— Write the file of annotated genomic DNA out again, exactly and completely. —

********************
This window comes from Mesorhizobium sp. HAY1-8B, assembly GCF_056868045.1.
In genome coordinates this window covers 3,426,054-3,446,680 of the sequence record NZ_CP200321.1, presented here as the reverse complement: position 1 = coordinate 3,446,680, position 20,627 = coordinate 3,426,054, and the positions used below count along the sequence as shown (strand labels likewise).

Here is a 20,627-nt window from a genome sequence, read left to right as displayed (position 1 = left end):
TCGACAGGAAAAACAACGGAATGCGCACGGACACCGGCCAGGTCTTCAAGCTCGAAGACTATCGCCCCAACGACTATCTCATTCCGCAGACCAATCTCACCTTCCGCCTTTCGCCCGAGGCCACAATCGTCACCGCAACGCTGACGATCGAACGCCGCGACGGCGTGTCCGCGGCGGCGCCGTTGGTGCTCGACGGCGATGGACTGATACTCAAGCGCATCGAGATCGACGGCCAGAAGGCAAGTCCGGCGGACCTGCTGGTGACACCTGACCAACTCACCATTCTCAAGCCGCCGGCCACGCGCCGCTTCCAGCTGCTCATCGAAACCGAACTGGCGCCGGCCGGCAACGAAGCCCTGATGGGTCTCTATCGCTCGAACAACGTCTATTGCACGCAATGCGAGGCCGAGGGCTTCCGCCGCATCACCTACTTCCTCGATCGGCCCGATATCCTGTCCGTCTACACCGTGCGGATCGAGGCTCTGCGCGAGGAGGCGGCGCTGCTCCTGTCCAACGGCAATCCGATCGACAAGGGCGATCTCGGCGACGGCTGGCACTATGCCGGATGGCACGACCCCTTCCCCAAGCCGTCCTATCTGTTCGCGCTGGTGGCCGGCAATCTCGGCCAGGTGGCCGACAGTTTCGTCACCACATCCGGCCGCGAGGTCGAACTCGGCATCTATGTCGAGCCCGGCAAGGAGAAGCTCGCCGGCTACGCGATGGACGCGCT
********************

This window comes from Mesorhizobium sp. HAY1-8B, assembly GCF_056868045.1.
In genome coordinates this window covers 3,426,054-3,446,680 of the sequence record NZ_CP200321.1, presented here as the reverse complement: position 1 = coordinate 3,446,680, position 20,627 = coordinate 3,426,054, and the positions used below count along the sequence as shown (strand labels likewise).

Here is a 20,627-nt window from a genome sequence, read left to right as displayed (position 1 = left end):
TCGACAGGAAAAACAACGGAATGCGCACGGACACCGGCCAGGTCTTCAAGCTCGAAGACTATCGCCCCAACGACTATCTCATTCCGCAGACCAATCTCACCTTCCGCCTTTCGCCCGAGGCCACAATCGTCACCGCAACGCTGACGATCGAACGCCGCGACGGCGTGTCCGCGGCGGCGCCGTTGGTGCTCGACGGCGATGGACTGATACTCAAGCGCATCGAGATCGACGGCCAGAAGGCAAGTCCGGCGGACCTGCTGGTGACACCTGACCAACTCACCATTCTCAAGCCGCCGGCCACGCGCCGCTTCCAGCTGCTCATCGAAACCGAACTGGCGCCGGCCGGCAACGAAGCCCTGATGGGTCTCTATCGCTCGAACAACGTCTATTGCACGCAATGCGAGGCCGAGGGCTTCCGCCGCATCACCTACTTCCTCGATCGGCCCGATATCCTGTCCGTCTACACCGTGCGGATCGAGGCTCTGCGCGAGGAGGCGGCGCTGCTCCTGTCCAACGGCAATCCGATCGACAAGGGCGATCTCGGCGACGGCTGGCACTATGCCGGATGGCACGACCCCTTCCCCAAGCCGTCCTATCTGTTCGCGCTGGTGGCCGGCAATCTCGGCCAGGTGGCCGACAGTTTCGTCACCACATCCGGCCGCGAGGTCGAACTCGGCATCTATGTCGAGCCCGGCAAGGAGAAGCTCGCCGGCTACGCGATGGACGCGCT